A vote by an Oklahoma Senate panel to refund $150 million of an estimated $294 million in tax breaks denied to oil and gas drillers over the past two years is “counter productive” to the state’s efforts to improve its economy, according to the Oklahoma Independent Petroleum Association (OIPA).

The Senate Finance Committee approved legislation that would refund only about half the amount that horizontal and deep-well drillers are estimated to have foregone since agreeing to a deal during the state’s fiscal crisis in 2010.

“The oil and natural gas industry is, without a doubt, the driving force behind Oklahoma’s economy, and legislative efforts to cap tax provisions at a time when natural gas prices are low and trending lower is counter productive to helping our economy recover,” said OIPA President Mike Terry.

“Those efforts would also make Oklahoma the only state to impose a sizable tax increase on the oil and natural gas industry at a time when economic activity is most needed and energy independence weighs heavily in national energy discussions.”

The industry was responsible for the creation of nearly 15,000 jobs in Oklahoma last year, Terry said.

“The oil and natural gas industry produces for Oklahoma, accounting for approximately 25% of all taxes paid in the state when gross production taxes, income taxes, motor vehicle taxes, ad valorem taxes and other taxes and fees are considered. It is the engine that drives our state’s economy, and removing or limiting tax provisions for oil and natural gas exploration and production will only make us less competitive and slow our state’s push toward economic recovery,” he said.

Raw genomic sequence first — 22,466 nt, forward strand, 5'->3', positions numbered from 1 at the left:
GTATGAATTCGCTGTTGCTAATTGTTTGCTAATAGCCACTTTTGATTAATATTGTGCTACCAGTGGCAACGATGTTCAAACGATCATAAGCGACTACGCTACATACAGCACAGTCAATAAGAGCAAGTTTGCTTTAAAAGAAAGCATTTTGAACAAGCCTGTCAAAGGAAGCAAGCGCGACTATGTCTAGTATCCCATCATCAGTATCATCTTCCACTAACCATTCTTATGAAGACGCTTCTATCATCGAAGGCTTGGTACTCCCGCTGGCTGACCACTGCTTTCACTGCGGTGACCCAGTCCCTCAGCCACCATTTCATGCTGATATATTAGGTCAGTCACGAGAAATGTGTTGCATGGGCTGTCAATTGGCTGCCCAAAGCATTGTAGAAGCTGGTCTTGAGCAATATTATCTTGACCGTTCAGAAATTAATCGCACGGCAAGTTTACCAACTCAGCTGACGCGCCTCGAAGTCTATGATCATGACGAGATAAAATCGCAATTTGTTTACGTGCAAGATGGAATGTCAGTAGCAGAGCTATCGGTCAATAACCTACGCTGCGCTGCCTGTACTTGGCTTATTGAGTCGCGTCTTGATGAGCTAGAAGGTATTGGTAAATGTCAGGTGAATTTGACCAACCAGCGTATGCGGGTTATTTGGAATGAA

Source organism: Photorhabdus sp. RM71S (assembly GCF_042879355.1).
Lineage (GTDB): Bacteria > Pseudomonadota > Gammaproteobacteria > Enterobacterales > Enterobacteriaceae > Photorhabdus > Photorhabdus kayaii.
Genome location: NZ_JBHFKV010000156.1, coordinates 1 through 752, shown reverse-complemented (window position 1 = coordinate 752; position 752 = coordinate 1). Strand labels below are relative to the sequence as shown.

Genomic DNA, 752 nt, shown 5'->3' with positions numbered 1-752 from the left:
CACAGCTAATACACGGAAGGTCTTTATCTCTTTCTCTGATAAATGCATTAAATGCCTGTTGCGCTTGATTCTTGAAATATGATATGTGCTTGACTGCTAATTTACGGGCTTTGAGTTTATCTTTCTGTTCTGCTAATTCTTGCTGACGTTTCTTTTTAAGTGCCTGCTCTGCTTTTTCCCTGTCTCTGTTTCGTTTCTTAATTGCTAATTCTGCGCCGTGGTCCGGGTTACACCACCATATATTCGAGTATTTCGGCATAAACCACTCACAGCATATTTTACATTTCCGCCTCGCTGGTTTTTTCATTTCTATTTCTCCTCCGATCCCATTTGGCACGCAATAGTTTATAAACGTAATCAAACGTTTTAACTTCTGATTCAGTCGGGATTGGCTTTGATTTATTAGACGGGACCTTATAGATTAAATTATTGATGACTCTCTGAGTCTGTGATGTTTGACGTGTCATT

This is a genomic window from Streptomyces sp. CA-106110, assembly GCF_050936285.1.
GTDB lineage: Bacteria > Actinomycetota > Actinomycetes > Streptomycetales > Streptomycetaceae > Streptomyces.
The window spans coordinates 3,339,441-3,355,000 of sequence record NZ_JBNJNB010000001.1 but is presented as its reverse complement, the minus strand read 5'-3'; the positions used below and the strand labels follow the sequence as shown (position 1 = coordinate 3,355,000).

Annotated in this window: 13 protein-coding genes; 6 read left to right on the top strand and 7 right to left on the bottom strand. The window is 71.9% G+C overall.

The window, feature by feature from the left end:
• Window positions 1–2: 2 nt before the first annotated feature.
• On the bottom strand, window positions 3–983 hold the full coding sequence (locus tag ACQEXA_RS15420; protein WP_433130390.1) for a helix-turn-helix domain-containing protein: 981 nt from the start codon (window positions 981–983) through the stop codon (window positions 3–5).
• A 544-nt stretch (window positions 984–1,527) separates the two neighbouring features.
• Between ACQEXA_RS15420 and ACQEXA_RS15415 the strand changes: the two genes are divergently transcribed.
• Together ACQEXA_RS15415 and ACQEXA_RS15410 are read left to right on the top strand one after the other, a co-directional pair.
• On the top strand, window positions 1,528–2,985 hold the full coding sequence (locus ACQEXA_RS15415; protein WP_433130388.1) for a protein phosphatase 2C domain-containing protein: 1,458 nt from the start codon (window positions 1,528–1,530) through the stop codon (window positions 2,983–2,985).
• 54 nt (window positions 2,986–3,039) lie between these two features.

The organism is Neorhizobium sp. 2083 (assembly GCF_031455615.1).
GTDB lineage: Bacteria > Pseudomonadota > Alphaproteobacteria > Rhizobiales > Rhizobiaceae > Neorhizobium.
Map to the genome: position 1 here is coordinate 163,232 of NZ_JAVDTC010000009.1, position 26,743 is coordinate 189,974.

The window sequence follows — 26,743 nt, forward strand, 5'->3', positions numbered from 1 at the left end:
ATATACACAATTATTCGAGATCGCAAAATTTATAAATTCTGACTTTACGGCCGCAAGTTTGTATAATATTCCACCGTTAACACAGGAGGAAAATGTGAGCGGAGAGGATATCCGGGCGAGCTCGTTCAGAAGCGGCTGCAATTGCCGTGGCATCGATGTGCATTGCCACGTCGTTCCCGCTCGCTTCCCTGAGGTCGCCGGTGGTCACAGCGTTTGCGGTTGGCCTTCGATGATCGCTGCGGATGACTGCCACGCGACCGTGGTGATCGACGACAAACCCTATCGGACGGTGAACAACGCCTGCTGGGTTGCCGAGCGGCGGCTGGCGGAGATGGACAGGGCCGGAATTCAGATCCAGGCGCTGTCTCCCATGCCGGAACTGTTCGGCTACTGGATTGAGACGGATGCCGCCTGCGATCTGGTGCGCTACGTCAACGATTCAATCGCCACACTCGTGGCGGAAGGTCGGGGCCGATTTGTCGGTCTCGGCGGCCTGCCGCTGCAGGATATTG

When the state suspended tax breaks in 2010, it was estimated that $150 million would be due to drillers over a three year period beginning in 2012. But the Oklahoma Tax Commission last week estimated the actual amount lost by the industry since then at $294 million. The $144 million difference was created by a production boom in the state’s oil patch.

Finance Committee chairman Mike Mazzei (R-South Tulsa) told the Associated Press that the committee approved only $150 million in rebates because that amount was specified by the original agreement.

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